America and China fighting with currencies

On 31 July, the Fed, contrary to all (or almost all) expectations, lowered its policy interest rates by 0.25 points (to below 2.25%). This decision was made as a result of constant pressure from Trump, who had himself accused Europe and China of manipulating the dollar by devaluing their own currencies.


Trump's tweet about currency manipulation

Trump does not like to be in the hot seat (whereas Mario Draghi, President of the ECB, positively denied any attempt to compete with the dollar), so when Trump feels like he is on the spot, he takes action accordingly. By weakening the dollar through low policy interest rates, he imagines that global exchanges in dollars will flow more freely. This makes sense in theory, since the currency does become more accessible, but in practice, things are more complicated than that.

Reduced policy interest rates alone are not enough to lower the value of the dollar: in fact, it is at its highest since 2002, and a simple look at The Economist’s Big Mac index reveals that (nearly) all currencies are below the dollar.


Big Max Index

Invented in the 1980s by the magazine The Economist, that index compares purchasing power in different countries in relation to the Big Mac, probably the most popular hamburger at the fast food giant McDonald’s. By comparing the cost of that burger in the US ($5.74) to its cost in other countries, this index identifies currency values in relation to the dollar.

As you can see, the euro was valued at 20.3% less than the dollar in July 2019. If competition was perfect around the world then, based on this index, $1 would be equivalent to €0.71, although in reality it is €0.89.

To weaken the dollar, the United States would need two things to happen: the US Treasury would have to sell off dollars in bulk (something which has not occurred since 1995), and the other countries would have to play along in a coordinated effort, because the foreign exchange market (Forex), traded at $5 trillion per day, is too extensive for the United States to have any unilateral impact on it. But the other countries will not play along, because none of them want a strong currency. We saw this only recently when China enacted the law of talion (an eye for an eye) by depreciating its currency, the renminbi, even further, which destabilized the markets and increased the price of gold to $1,472 per ounce.

Thanos Vamvakidis, global head of the Forex branch of Bank of America Merrill Lynch, spoke out on this subject: “They cannot affect the borrowing cost because interest rates are historically low, so the only way they can ease further monetary conditions is to weaken their currency. However, it’s about equilibrium because when everybody is doing it, then currencies don’t really move, you don’t benefit anything because you end up wasting very limited monetary policy ammunition without much of a result. So in a way, we are in a currency war, although nobody has admitted it.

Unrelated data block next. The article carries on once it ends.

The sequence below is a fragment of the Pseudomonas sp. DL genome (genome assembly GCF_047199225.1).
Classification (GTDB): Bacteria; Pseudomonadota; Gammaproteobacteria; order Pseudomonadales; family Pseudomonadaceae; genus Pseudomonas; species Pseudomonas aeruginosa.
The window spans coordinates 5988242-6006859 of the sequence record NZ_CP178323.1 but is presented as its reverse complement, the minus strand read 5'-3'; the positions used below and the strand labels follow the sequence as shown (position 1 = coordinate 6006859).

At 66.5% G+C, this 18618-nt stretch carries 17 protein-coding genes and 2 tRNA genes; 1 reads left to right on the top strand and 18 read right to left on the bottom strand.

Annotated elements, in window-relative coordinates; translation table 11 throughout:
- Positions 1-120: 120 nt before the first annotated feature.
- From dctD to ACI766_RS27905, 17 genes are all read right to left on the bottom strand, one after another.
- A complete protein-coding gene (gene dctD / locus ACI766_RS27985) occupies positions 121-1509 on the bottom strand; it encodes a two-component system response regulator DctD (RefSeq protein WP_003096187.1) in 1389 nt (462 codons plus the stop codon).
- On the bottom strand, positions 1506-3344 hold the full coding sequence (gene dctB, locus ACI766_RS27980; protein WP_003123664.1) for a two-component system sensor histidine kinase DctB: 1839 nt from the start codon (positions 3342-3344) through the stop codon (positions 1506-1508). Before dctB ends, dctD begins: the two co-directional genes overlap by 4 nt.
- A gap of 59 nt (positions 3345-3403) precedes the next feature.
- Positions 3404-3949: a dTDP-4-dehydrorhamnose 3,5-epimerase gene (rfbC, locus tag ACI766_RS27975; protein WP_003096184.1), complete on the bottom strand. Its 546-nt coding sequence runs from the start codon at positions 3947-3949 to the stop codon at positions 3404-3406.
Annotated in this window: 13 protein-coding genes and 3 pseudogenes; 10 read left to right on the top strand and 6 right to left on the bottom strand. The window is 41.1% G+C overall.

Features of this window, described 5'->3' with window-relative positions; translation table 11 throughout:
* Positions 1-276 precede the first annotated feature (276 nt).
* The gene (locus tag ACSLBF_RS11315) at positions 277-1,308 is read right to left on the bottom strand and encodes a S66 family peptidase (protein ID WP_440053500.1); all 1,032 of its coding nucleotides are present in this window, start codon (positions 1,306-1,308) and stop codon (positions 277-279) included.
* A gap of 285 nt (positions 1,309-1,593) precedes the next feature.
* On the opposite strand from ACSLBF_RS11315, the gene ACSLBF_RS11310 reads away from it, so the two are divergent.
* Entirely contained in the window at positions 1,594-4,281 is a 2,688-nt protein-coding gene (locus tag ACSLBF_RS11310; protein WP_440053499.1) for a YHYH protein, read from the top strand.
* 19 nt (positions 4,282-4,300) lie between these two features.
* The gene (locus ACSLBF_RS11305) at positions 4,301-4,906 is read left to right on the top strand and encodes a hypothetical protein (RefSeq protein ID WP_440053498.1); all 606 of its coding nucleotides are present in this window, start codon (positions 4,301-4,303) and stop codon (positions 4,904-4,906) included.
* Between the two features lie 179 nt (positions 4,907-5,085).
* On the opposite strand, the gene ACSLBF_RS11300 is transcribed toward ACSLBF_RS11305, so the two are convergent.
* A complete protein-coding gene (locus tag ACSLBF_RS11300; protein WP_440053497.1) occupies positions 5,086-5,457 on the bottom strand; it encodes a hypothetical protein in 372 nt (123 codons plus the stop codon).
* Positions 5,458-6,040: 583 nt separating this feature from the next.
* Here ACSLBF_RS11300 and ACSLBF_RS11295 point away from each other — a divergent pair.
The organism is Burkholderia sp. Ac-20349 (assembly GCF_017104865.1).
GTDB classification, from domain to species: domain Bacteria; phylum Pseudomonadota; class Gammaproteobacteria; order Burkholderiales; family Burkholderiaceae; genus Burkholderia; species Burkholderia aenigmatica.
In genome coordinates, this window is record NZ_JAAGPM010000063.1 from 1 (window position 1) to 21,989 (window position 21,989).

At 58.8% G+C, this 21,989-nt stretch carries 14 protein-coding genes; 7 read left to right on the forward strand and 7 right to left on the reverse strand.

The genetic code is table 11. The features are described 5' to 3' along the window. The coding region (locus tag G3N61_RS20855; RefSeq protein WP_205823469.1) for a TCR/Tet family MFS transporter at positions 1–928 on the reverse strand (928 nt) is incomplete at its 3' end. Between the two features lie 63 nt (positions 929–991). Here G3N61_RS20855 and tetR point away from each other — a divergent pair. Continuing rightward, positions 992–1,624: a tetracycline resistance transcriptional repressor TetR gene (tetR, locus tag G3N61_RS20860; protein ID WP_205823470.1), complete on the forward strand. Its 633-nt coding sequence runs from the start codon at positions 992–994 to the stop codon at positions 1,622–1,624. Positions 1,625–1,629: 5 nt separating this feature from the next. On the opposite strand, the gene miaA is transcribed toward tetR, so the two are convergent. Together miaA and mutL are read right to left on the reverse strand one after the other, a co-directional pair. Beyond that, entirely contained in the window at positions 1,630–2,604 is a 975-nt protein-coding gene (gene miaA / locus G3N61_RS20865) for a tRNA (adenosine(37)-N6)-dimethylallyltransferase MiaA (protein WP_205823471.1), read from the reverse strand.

What are our alternatives?

Once you realize that the States can wage war against one another by means of liquidity injections and quantitative easing, you will find there is cause for concern. This is all the more true given that certain alternatives are based on the currencies in question: just think of Facebook’s Libra, whose underlying asset is a basket of fiat currencies. In the event of a currency war, what would happen to the Libra?

Nowadays, many investors looking for safe ways to protect their capital are turning towards gold, which pays no interest, unlike bonds which lose them money if kept until the expiration date.

If fiat currencies were to experience a radical drop in value tomorrow, that would have no impact on gold, because gold and currencies are two types of assets which are completely unconnected: only the value of gold is expressed in a currency. It does not take long to understand that the difference between gold and paper money is that gold possesses virtues which paper money never will: it has an intrinsic value, it is non-oxidizing, it has a limited quantity, etc. If fiat currencies lose value, it is likely that consumers will naturally abandon the euro, the dollar, and so on, and they will turn their trust towards another instrument for their exchanges. No one can do without money: we all have to eat, clothe ourselves, and so on. In this case, you can bet that we will turn to gold. The proof lies in the fact that, when we need cash money, we sell off our gold jewellery first.